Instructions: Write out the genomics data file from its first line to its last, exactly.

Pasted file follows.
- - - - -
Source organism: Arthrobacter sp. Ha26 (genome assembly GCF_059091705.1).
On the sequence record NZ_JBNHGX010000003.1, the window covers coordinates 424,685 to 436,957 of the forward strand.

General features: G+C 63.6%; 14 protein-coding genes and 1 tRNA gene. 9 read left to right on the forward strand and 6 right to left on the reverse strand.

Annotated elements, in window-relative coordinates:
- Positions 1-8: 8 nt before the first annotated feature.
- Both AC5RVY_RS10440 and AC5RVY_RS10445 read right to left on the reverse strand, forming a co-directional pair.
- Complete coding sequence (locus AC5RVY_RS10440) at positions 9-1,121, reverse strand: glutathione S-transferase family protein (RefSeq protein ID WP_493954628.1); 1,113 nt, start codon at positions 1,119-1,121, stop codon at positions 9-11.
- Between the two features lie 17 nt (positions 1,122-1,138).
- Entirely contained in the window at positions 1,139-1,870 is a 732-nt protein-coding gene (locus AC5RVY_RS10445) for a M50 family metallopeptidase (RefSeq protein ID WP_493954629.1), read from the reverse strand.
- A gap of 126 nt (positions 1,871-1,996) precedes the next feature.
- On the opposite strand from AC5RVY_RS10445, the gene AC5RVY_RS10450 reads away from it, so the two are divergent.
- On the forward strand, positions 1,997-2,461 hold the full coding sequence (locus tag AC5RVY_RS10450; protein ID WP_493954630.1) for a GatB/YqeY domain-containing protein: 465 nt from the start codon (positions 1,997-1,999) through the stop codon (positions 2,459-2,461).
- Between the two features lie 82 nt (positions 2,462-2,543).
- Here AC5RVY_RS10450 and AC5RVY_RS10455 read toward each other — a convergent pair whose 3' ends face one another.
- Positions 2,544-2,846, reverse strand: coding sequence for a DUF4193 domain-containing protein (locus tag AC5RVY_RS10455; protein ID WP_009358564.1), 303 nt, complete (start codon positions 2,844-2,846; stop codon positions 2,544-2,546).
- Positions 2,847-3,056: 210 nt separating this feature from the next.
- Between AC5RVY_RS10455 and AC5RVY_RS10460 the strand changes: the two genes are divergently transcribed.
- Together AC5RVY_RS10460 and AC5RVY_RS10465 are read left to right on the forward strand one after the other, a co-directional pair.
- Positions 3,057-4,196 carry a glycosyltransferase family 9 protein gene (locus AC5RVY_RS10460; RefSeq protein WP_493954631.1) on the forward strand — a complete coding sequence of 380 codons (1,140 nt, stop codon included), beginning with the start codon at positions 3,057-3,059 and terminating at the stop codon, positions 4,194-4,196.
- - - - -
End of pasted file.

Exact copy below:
Source organism: Arthrobacter sp. Ha26 (genome assembly GCF_059091705.1).
On the sequence record NZ_JBNHGX010000003.1, the window covers coordinates 424,685 to 436,957 of the forward strand.

General features: G+C 63.6%; 14 protein-coding genes and 1 tRNA gene. 9 read left to right on the forward strand and 6 right to left on the reverse strand.

Annotated elements, in window-relative coordinates:
- Positions 1-8: 8 nt before the first annotated feature.
- Both AC5RVY_RS10440 and AC5RVY_RS10445 read right to left on the reverse strand, forming a co-directional pair.
- Complete coding sequence (locus AC5RVY_RS10440) at positions 9-1,121, reverse strand: glutathione S-transferase family protein (RefSeq protein ID WP_493954628.1); 1,113 nt, start codon at positions 1,119-1,121, stop codon at positions 9-11.
- Between the two features lie 17 nt (positions 1,122-1,138).
- Entirely contained in the window at positions 1,139-1,870 is a 732-nt protein-coding gene (locus AC5RVY_RS10445) for a M50 family metallopeptidase (RefSeq protein ID WP_493954629.1), read from the reverse strand.
- A gap of 126 nt (positions 1,871-1,996) precedes the next feature.
- On the opposite strand from AC5RVY_RS10445, the gene AC5RVY_RS10450 reads away from it, so the two are divergent.
- On the forward strand, positions 1,997-2,461 hold the full coding sequence (locus tag AC5RVY_RS10450; protein ID WP_493954630.1) for a GatB/YqeY domain-containing protein: 465 nt from the start codon (positions 1,997-1,999) through the stop codon (positions 2,459-2,461).
- Between the two features lie 82 nt (positions 2,462-2,543).
- Here AC5RVY_RS10450 and AC5RVY_RS10455 read toward each other — a convergent pair whose 3' ends face one another.
- Positions 2,544-2,846, reverse strand: coding sequence for a DUF4193 domain-containing protein (locus tag AC5RVY_RS10455; protein ID WP_009358564.1), 303 nt, complete (start codon positions 2,844-2,846; stop codon positions 2,544-2,546).
- Positions 2,847-3,056: 210 nt separating this feature from the next.
- Between AC5RVY_RS10455 and AC5RVY_RS10460 the strand changes: the two genes are divergently transcribed.
- Together AC5RVY_RS10460 and AC5RVY_RS10465 are read left to right on the forward strand one after the other, a co-directional pair.
- Positions 3,057-4,196 carry a glycosyltransferase family 9 protein gene (locus AC5RVY_RS10460; RefSeq protein WP_493954631.1) on the forward strand — a complete coding sequence of 380 codons (1,140 nt, stop codon included), beginning with the start codon at positions 3,057-3,059 and terminating at the stop codon, positions 4,194-4,196.